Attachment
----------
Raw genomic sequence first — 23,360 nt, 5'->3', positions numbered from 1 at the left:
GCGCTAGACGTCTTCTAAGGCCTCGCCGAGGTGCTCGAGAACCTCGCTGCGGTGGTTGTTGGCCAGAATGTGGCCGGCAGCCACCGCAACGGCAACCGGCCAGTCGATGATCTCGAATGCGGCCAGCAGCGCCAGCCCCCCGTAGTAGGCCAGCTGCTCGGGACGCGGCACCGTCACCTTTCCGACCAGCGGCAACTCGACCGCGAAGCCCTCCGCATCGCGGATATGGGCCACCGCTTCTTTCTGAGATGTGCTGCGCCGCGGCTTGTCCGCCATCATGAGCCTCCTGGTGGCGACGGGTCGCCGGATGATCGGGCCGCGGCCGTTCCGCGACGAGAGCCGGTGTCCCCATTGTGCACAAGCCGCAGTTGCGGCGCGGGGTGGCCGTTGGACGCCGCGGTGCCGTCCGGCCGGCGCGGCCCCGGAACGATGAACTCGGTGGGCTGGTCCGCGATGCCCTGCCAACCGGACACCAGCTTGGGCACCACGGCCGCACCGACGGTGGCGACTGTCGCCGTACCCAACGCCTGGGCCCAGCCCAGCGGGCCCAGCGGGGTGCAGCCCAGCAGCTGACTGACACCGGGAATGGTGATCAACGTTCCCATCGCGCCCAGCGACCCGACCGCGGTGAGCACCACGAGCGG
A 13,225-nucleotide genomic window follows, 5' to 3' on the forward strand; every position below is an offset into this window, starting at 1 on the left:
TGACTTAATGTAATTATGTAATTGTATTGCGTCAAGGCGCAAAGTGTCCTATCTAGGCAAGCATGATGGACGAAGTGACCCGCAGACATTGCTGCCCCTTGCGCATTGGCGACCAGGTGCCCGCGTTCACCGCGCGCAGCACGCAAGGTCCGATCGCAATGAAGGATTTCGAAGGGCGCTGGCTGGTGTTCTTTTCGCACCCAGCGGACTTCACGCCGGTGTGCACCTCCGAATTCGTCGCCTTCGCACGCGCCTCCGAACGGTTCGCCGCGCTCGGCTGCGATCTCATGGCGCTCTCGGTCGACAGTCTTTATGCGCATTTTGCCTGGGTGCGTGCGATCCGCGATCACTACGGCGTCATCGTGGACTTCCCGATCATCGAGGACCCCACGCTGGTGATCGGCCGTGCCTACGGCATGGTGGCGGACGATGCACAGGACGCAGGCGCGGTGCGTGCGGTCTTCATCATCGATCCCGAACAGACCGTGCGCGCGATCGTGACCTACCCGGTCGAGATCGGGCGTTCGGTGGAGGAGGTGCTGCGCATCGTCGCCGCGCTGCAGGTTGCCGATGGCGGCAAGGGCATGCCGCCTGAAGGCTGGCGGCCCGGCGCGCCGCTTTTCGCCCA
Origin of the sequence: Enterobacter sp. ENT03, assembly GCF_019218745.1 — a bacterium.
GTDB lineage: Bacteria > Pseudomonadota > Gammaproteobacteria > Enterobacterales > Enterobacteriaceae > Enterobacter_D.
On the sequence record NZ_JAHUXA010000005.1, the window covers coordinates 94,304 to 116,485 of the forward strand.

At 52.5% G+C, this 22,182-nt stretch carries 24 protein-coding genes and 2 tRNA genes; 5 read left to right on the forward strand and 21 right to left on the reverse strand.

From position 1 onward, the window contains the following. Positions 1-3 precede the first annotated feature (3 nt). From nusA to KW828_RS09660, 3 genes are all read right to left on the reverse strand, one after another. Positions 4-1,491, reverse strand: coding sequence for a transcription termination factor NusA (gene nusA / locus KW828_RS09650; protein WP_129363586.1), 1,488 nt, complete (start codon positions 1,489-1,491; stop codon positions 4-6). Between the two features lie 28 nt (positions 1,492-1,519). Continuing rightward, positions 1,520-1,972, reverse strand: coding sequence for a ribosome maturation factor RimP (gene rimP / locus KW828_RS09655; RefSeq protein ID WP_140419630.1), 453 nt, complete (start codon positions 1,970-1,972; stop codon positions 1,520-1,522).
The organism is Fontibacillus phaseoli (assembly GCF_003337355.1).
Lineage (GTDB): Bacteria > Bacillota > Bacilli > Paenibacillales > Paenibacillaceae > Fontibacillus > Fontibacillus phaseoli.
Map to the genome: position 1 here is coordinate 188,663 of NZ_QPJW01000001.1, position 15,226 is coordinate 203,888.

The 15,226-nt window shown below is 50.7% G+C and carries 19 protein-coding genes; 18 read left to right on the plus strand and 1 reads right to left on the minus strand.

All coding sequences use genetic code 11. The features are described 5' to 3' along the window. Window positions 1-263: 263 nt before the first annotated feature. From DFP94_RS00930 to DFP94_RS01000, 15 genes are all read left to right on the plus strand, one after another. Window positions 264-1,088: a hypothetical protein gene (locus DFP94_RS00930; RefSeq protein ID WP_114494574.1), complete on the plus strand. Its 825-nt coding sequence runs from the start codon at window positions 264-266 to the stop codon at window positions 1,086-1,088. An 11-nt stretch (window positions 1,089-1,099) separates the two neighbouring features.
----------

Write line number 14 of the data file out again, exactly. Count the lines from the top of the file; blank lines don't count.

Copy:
All coding sequences use genetic code 11. The features are described 5' to 3' along the window. Window positions 1-263: 263 nt before the first annotated feature. From DFP94_RS00930 to DFP94_RS01000, 15 genes are all read left to right on the plus strand, one after another. Window positions 264-1,088: a hypothetical protein gene (locus DFP94_RS00930; RefSeq protein ID WP_114494574.1), complete on the plus strand. Its 825-nt coding sequence runs from the start codon at window positions 264-266 to the stop codon at window positions 1,086-1,088. An 11-nt stretch (window positions 1,089-1,099) separates the two neighbouring features.